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Listening to the French New Wave

The Film Music and Composers of Postwar French Art Cinema

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Orlene Denice McMahon

As perhaps the most studied film movement in cinematic history, the French New Wave has been analysed and criticised, romanticised and mythologised, raising the question of whether it is possible to write anything new about this period. Yet there are still gaps in the scholarship, and the study of music in New Wave films is one of the most striking.
Listening to the French New Wave offers the first detailed study of the music and composers of French New Wave cinema, arguing for the need to re-hear and thus reassess this important period in film history. Combining an ethnographic approach with textual and score-based analysis, the author challenges the idea of the New Wave as revolutionary in all its facets by revealing traditional approaches to music in many canonical New Wave films. However, musical innovation does have its place in the New Wave, particularly in the films of the marginalised Left Bank group. The author ultimately brings to light those few collaborations that engaged with the ideology of adopting contemporary music practices for a contemporary medium.
Drawing on archival material and interviews with New Wave composers, this book re-tells the story of the French New Wave from the perspective of its music.
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Chapter 4: Musicalising Moving Photographs: The Early Film Music of Agnès Varda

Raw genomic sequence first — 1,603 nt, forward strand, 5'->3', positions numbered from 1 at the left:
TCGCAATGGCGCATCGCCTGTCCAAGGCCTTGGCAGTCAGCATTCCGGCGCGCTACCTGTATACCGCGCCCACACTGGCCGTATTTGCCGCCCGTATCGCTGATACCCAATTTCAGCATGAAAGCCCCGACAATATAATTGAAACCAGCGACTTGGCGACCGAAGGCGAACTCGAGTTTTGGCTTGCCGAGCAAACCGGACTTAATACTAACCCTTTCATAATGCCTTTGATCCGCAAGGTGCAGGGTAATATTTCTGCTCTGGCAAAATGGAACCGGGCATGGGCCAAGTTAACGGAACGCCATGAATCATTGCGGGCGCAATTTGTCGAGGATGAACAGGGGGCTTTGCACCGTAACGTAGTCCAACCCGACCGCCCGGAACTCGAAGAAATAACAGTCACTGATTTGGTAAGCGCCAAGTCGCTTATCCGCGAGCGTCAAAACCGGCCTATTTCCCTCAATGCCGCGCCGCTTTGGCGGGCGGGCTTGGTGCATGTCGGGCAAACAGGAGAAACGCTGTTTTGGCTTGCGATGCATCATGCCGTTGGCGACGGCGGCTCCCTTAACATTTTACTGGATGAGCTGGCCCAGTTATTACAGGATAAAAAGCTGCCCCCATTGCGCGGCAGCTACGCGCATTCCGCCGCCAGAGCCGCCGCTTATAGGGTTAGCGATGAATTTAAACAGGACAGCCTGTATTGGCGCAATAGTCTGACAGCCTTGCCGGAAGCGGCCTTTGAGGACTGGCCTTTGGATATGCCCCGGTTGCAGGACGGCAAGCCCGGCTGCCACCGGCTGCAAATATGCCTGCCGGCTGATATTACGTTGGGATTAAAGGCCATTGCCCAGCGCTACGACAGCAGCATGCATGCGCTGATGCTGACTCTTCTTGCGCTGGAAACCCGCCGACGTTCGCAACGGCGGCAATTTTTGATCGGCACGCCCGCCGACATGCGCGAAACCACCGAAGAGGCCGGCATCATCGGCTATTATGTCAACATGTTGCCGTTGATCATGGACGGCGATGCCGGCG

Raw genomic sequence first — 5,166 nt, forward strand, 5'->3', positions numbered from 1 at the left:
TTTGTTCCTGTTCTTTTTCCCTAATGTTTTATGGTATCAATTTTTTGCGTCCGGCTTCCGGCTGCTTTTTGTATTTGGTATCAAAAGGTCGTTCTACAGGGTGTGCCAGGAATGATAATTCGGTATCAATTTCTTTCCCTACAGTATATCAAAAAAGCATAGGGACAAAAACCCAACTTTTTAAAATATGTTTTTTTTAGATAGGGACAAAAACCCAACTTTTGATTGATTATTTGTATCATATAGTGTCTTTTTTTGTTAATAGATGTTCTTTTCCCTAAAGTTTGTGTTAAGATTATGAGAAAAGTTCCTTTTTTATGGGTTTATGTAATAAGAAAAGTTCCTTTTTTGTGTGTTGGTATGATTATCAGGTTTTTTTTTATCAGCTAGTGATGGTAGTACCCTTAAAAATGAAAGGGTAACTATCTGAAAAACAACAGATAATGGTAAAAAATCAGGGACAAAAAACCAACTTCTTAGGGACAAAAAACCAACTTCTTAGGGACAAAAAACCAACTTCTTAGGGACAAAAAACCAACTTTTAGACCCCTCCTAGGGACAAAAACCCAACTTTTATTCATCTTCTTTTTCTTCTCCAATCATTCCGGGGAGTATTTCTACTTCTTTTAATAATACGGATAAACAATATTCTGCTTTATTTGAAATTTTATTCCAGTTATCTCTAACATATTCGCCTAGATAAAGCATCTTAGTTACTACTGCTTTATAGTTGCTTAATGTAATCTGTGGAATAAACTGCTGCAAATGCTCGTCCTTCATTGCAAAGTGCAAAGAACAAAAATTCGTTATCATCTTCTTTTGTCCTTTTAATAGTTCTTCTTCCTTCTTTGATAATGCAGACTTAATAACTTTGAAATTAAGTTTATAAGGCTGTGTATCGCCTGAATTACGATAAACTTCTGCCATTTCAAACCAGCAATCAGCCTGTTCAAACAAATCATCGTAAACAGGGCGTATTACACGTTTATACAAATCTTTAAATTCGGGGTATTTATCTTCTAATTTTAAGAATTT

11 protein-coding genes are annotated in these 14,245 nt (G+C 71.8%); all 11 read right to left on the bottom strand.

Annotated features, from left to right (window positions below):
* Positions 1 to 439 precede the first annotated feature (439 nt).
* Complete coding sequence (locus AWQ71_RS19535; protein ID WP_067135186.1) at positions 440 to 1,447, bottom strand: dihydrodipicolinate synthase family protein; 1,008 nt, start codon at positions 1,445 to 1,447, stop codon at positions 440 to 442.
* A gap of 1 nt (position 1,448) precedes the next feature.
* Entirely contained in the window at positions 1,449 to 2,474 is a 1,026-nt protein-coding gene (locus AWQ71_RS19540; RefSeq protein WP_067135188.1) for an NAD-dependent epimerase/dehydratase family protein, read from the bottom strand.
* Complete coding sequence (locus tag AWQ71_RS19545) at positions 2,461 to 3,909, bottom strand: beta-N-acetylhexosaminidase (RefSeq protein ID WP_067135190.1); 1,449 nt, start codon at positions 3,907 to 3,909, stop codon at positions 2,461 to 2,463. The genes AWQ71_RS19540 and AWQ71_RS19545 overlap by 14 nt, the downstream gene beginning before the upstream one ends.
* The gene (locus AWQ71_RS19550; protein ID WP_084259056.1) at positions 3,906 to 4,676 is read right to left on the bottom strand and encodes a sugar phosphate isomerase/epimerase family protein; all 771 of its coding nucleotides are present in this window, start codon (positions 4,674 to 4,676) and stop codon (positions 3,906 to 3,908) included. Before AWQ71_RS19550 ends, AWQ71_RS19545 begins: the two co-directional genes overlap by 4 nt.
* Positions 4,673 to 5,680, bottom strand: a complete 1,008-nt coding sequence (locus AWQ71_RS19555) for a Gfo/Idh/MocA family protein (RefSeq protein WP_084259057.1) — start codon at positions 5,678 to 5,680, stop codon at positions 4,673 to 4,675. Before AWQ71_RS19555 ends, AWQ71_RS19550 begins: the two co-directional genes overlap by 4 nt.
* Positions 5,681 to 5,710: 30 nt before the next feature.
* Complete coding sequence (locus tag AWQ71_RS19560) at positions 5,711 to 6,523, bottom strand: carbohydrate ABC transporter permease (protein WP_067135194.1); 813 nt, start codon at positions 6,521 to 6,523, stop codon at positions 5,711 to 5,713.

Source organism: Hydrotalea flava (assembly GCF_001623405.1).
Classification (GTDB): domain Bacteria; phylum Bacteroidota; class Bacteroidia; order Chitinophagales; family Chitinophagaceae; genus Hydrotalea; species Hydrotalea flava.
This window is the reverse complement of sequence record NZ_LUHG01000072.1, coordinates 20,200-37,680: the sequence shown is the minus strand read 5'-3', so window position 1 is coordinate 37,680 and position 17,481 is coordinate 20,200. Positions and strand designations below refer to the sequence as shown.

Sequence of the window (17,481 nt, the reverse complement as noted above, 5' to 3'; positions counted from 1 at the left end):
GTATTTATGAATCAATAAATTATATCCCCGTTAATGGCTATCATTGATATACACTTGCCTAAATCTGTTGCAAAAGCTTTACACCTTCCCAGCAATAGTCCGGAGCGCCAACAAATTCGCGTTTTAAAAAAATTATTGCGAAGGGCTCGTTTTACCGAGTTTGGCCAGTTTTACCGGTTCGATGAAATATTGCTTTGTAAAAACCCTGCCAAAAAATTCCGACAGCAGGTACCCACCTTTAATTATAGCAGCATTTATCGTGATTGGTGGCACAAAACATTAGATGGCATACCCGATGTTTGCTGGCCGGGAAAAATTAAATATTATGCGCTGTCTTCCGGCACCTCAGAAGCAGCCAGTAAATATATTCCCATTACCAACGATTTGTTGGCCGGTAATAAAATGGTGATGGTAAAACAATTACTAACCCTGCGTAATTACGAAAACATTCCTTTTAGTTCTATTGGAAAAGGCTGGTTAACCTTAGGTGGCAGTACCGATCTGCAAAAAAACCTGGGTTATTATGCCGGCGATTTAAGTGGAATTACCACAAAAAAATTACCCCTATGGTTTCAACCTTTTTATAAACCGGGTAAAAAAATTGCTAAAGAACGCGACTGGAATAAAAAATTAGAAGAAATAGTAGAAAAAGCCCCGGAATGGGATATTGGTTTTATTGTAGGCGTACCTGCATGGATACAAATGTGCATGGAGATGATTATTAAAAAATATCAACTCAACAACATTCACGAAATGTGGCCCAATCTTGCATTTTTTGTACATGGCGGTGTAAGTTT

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CHAPTER 4

Musicalising Moving Photographs: The Early Film Music of Agnès Varda

Music is an element in the film, just like the décor, the image, or a character. Background music doesn’t interest me.

— AGNÈS VARDA1

Agnès Varda used the skills she honed early in her career as a photographer to create some of the most nuanced, thought-provoking films of the past fifty years.2 She is widely believed to have foreshadowed the New Wave with her first film, La pointe courte (1954–1955), and went on to create one of the movement’s benchmark films, Cléo de 5 à 7 (1961). As such, Varda has sometimes been referred to as ‘the mother’ or even ‘the grandmother of the French New Wave’, a rather unflattering and inept epithet given that she is around the same age as most of the directors associated with the movement.3 Despite this loose maternal association with the Cahiers directors, Varda’s work, with its recurring themes of time and decay, memory and the collective unconscious, fits much more comfortably alongside the films of Chris Marker and Alain Resnais, together forming the Left Bank group within the wider umbrella term French New Wave.

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As mentioned in the Prologue, it was in 1962 that film critic Richard Roud separated the French New Wave into the Cahiers directors and the Left Bank group. In doing so, he admitted that the classification...

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